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South African newspaper 'regrets' printing doctored photograph from Kabul suicide attack

South African newspaper 'regrets' printing doctored photograph from Kabul suicide attack

South African newspaper the Citizen has admitted that it made a mistake by publishing a manipulated photograph on the front page of its Wednesday edition, after the cover elicited strong reactions from journalists about the ethics of editing news images.

The photograph, supplied by news agency Agence-France Presse (AFP), was taken after a suicide attack killed 12 people, including eight South African aviation workers, in Kabul, Afghanistan on September 18. In the original image, two bodies lie beside the charred skeleton of a minibus that was blown up in the attack. In the version that was published, the bodies have been digitally wiped from the picture.

The Citizen released a statement on Thursday, explaining that during an editorial meeting on Tuesday, the photograph was deemed too graphic to publish in its natural state, and a decision was taken to blur the bodies. Instead, they were “digitally cloned out of the photo,” apparently inadvertantly. “The photo should never have been published in that form,” said the Citizen’s Editor Martin Williams. “We regret this and are taking steps to ensure that it does not happen again,” continued the statement.

As the compact tabloid's ink was drying on Wednesday, outraged reactions began to ricochet across social networks. One source of controversy was whether a difference set of standards applies to the Kabul image and to a photograph taken when police opened fire on striking workers at South Africa’s Lomin Marikana mine in August, killing 34 people and injuring at least 78, which the newspaper printed unedited.

“Why show bodies of Marikana miners then aggressively edit out these bodies?” wondered freelance journalist Michelle Solomon on Twitter. “Are the bodies of white people more sacred than the bodies of poor black miners? This pic is just as gory as Marikana pics,” she added. “Actually, showing Marikana pictures was worse because dead could be identified – these people can’t be, faces turned away,” she continued in a third tweet, all the while researching and posting excerpts from ethics policies regarding news photographs.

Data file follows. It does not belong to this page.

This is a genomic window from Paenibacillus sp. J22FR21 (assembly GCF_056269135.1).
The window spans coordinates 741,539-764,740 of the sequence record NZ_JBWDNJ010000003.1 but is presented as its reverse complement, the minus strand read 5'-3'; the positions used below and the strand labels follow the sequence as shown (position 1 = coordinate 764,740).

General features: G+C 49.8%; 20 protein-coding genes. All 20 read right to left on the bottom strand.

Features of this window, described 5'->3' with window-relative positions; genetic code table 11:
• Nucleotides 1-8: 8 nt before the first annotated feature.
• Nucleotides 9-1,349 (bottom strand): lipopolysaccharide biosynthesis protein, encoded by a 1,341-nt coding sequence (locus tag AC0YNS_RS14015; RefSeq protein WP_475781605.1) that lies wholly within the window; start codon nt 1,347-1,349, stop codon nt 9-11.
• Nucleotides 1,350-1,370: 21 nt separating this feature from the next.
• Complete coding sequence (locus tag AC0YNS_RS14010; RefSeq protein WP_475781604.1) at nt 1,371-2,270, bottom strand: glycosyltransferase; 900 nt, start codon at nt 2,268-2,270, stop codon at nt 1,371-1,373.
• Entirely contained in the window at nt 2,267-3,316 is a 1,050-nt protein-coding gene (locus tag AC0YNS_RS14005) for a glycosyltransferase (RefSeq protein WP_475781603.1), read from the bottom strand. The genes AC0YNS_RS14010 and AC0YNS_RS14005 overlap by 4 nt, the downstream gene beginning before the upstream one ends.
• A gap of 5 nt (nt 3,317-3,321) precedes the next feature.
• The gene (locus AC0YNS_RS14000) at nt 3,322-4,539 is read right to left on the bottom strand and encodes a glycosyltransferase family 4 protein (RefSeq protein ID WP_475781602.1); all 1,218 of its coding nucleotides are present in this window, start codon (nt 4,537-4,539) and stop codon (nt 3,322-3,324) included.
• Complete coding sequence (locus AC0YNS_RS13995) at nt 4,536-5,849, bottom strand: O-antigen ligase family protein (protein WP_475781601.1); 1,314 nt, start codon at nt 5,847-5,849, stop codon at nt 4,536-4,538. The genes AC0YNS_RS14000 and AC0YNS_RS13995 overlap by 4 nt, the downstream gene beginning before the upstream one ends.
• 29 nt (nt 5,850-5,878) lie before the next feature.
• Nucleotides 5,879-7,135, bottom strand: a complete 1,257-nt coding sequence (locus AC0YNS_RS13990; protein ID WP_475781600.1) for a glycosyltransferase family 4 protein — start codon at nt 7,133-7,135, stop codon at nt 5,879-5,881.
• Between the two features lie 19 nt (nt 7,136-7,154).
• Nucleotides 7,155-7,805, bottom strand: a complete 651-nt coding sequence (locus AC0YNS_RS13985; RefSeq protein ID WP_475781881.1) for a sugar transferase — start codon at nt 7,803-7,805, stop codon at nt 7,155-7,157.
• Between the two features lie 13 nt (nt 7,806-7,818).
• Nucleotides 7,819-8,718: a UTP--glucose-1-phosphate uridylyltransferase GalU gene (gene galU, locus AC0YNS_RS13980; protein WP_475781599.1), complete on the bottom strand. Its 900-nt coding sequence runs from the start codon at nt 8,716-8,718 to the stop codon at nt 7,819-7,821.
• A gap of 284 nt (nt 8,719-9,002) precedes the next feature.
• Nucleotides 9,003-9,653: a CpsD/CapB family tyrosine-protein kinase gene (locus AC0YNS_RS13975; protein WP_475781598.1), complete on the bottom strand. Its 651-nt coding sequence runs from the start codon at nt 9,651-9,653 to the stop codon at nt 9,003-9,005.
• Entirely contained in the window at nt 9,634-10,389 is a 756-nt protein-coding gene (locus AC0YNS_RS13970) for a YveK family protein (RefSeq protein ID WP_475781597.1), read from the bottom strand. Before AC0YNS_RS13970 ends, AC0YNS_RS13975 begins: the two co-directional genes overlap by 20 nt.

Journalist Julian Rademeyer posted a picture of an editorial that was published in the Citizen today, explaining that, in the eyes of the newspaper, “This photo was not nearly as graphic as the Kabul one, which is why the bodies were not blurred.” Rademeyer, who has called the decision “scandalous,” later tweeted: “Where does it stop? Faked pictures passed off as news? Lies as fact?"

South African newspaper the Mail & Guardian noted that, according to the South African Press Code, "pictures shall not misrepresent or mislead nor be manipulated to do so." Taking its cues from the Twitter discussion, the article also cited the strict policies of major newspapers like The New York Times, whose Guidelines on Integrity state that “Images in our pages that purport to depict reality must be genuine in every way. No people or objects may be added, rearranged, reversed, distorted or removed from a scene (except for the recognized practice of cropping to omit extraneous outer portions).”

“The Citizen's motivation may be good, but they have pursued it unethically,” commented Anton Harber, a university journalism professor. “If the body was not acceptable to their audience—and one has to ask why others have been judged more acceptable—they should have used another picture, or cropped it, or moved it inside the paper and carried it with a warning, or at the very least have told readers that they had manipulated the picture,” he continued. Harber also questioned whether the newspaper had asked permission from the news agency that supplied the original photograph.

Contacted by email, a source at AFP's management in Paris said that “Citizen has made its apologies and AFP will not comment further."

How the picture came to be doctored as it was by accident remains a mystery. “‘It’s a basic, fundamental journalistic ethic that’s been so badly broken and now they want to blame it on a misunderstanding,” said a Citizen staffer, quoted anonymously by the Mail & Guardian. "The photographic department is feeling that their credibility is shot,” he added.

Sources: Mail & Guardian, News24, The Citizen, BBC

Photo courtesy of Twitter user @fgriebenow


Emma Knight


2012-09-21 17:48

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